In an effort to provide transparency and clarification regarding the most recent financial transaction of the Leander ISD Board of Trustees, the office of the Chief Financial Officer has prepared the following summary. Supporting documents and materials can always be found on the LISD website under Financial Transparency.
At the Aug. 25 Board meeting, the LISD Board of Trustees voted to maintain the current tax rate of $1.51187 – a Maintenance & Operations rate of $1.04 and an Interest & Sinking rate of $0.47187 – holding steady at this rate for the fifth-straight year. The tax rate will support the $422,254,319 budget adopted at the same Board meeting.
The Board thoroughly reviewed all options during several public meetings leading up to the Aug. 25 meeting. The administration shared information on anticipated funding for the 2016-17 year. Despite nearly 1,100 new students and double-digit property value growth, LISD’s revenue line will not change for 2016-17.
Dialogue commenced when the Board reviewed the total revenue per student numbers. LISD received $8,010 per student in 2015-16, but the state funding system will only provide $7,765 per student in 2016-17 – a decrease of $245 per student. Chief Financial Officer Lucas Janda stated at the public hearing, “It is difficult for school boards to provide tax relief when the largest tax rate [maintenance and operations] is essentially fixed, and the antiquated funding formulas keep our pot of money the same, despite 1,084 new students and the double-digit property growth our citizens are feeling when they pay their tax bills.”
For clarification purposes, it is important to note that the tax rate has two components – maintenance and operations as well as an interest and sinking. The interest and sinking tax rate funds debt service payments related to voter-authorized bonds.
Several years ago, the Board began utilizing a 10-year planning document to promote long-range planning related to funding new facilities, providing the lowest cost of borrowing, and managing the tax rate – all of which is coupled with conservative assumptions for variables such as property values, interest rates, inflation of construction costs, etc. Balancing all of these factors and variables is an ongoing challenge, yet one the Board is committed to.
The Board went on to discuss that with no changes to the debt service schedule, a 37-cent I&S tax rate would satisfy the 2016-17 bond payment. Several pluses and deltas exist with this rate – and all I&S tax rates – and the word capacity became a key factor in their discussions. At 13 cents below the state 50-cent cap [to issue new money], LISD has significant capacity to meet future capital needs. However, the Board felt the unexpected double-digit property value growth for the third-straight year could be an opportunity to continue strong financial management strategies and lower the total cost of borrowing.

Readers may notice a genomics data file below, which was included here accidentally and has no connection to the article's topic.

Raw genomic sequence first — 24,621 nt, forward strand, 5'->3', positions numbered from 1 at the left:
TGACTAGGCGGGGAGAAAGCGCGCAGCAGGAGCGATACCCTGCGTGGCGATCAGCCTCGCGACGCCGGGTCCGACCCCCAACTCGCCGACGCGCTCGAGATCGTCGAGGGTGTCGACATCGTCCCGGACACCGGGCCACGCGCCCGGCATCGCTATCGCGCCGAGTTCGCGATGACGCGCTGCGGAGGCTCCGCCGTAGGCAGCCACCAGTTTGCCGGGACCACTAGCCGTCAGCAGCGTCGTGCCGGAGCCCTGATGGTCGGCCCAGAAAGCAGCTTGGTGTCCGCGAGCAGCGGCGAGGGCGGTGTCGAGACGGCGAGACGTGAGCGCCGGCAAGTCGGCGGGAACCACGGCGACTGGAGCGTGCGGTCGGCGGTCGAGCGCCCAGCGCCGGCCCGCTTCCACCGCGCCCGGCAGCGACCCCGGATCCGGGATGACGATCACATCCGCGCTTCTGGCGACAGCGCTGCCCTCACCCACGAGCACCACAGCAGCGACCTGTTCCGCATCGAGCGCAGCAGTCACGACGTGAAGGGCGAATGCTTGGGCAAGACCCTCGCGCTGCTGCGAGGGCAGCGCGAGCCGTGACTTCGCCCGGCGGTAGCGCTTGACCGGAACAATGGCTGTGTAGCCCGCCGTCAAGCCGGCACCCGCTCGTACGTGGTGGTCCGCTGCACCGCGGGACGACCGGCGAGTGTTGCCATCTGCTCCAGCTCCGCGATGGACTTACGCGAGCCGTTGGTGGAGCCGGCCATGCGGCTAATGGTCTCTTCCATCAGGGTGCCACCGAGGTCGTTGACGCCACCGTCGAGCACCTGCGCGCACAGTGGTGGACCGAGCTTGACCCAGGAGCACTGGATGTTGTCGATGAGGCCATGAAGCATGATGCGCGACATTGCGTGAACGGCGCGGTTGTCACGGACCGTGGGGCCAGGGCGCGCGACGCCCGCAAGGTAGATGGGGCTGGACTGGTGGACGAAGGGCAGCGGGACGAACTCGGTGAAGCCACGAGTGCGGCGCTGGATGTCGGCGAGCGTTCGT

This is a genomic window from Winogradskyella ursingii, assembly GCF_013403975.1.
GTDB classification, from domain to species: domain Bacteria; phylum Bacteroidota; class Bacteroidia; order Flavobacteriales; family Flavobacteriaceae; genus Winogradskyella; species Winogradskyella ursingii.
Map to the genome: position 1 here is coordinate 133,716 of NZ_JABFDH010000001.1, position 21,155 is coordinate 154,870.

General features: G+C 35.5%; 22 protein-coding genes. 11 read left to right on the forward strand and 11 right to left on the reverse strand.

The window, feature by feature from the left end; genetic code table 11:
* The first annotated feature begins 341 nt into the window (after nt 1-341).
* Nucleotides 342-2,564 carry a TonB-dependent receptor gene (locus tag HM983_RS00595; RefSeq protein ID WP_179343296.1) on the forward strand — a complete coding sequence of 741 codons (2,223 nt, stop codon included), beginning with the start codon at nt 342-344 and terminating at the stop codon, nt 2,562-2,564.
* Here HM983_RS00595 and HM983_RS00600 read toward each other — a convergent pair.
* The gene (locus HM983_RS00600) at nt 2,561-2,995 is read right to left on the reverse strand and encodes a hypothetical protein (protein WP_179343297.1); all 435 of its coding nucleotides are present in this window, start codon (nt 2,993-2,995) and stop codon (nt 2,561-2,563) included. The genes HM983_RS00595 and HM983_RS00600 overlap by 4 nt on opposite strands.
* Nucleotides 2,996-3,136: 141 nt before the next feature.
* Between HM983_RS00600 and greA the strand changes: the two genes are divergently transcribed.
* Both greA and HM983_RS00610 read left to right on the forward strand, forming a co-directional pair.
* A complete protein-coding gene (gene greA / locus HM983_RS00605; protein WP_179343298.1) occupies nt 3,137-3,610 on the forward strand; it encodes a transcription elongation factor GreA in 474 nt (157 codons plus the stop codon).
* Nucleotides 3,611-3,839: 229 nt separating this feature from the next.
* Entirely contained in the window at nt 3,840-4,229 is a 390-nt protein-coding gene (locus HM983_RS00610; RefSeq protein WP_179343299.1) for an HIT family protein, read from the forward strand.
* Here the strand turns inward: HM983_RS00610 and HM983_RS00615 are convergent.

From 2010 to 2014, like most of the state and country, LISD experienced a recession with less than modest property growth during that time. Capital appreciation bonds (CABs) were utilized during this uncertain economic time to give the tax base an opportunity to mature. With a couple years of significant property growth, the Board utilized local control to direct administration to pursue a refunding opportunity in 2015 to convert as many CABs as possible over to current interest bonds (CIBs). This transaction has proven to be beneficial for LISD and the growth-management strategy.
After the 2015 refunding, LISD was able to reduce the CAB percentage from 77 down to 68, and this action resulted in more than $100 million in savings to future taxpayers. With additional property growth in the year thereafter, the Board again directed LISD’s administration to explore reducing CAB debt. This became a challenge due to some language in a bill, supported by LISD, intended to limit the issuance of new-money CABs for those school districts that have CABs comprising more than 25 percent of their debt portfolios.
A refinancing, or refunding as it is often called, was ultimately approved by the state, and LISD anticipates pricing this transaction in early October. Current estimates include $325 million in debt savings, and a reduction in the CAB percentage to just less than 50. This bold local choice will lead to less short-term capacity – as the I&S rate now needed for 2016-17 would be closer to 42 cents – but will result in more long-term debt capacity and less volatility in future tax rates.
Charging an I&S tax rate of $0.47187 is not due to a financial hardship or for the myth of not being able to able to pay our debt. The I&S rate is an initiative by the Board to simply retire debt early. In fact, the conservative model used for long-term debt planning includes only 1-percent growth in the tax base each year for most of the future – and if the community calls for LISD to build campuses needed in the next 10 years, this can be done on top of the repayment of existing debt service.
The Board is focused on the overhaul repayment of all voter-authorized bonds, and not just CABs. For example, in 1999, the Board approved the issuance of bonds to construct Elementary #10 and meet other facility needs. With sizable property growth in the years shortly after selling the bonds, the Board approved a refunding in 2005 that resulted in paying off the bonds in six fewer years and avoiding more than 26 percent of the initially projected interest costs.
The I&S tax rate has been stable for five straight years, and LISD has leveraged excess tax collections to retire debt early and avoid the related interest costs. This strategy should result in a stable tax rate even if new money bonds are approved by our local stakeholders sometime in the future.
For additional information on any of the transactions referenced above, please visit Leander ISD’s Financial Transparency page.